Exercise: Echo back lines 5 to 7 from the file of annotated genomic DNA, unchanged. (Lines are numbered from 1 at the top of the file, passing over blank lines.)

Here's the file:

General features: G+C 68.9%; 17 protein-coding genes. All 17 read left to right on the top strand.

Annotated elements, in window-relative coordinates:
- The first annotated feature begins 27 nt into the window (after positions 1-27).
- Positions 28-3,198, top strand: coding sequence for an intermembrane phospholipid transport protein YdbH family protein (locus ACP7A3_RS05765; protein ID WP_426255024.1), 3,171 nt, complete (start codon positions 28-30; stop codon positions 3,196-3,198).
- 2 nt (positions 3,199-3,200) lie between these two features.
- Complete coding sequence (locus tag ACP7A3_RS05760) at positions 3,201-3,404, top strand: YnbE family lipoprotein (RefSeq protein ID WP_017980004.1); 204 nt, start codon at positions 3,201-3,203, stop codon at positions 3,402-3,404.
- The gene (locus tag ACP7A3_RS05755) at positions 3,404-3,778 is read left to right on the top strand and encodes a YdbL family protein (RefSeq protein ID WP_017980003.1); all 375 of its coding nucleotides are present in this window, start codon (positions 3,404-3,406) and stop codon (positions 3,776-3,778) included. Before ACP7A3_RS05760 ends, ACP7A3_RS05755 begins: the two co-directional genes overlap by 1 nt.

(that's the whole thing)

- 2 nt (positions 3,199-3,200) lie between these two features.
- Complete coding sequence (locus tag ACP7A3_RS05760) at positions 3,201-3,404, top strand: YnbE family lipoprotein (RefSeq protein ID WP_017980004.1); 204 nt, start codon at positions 3,201-3,203, stop codon at positions 3,402-3,404.
- The gene (locus tag ACP7A3_RS05755) at positions 3,404-3,778 is read left to right on the top strand and encodes a YdbL family protein (RefSeq protein ID WP_017980003.1); all 375 of its coding nucleotides are present in this window, start codon (positions 3,404-3,406) and stop codon (positions 3,776-3,778) included. Before ACP7A3_RS05760 ends, ACP7A3_RS05755 begins: the two co-directional genes overlap by 1 nt.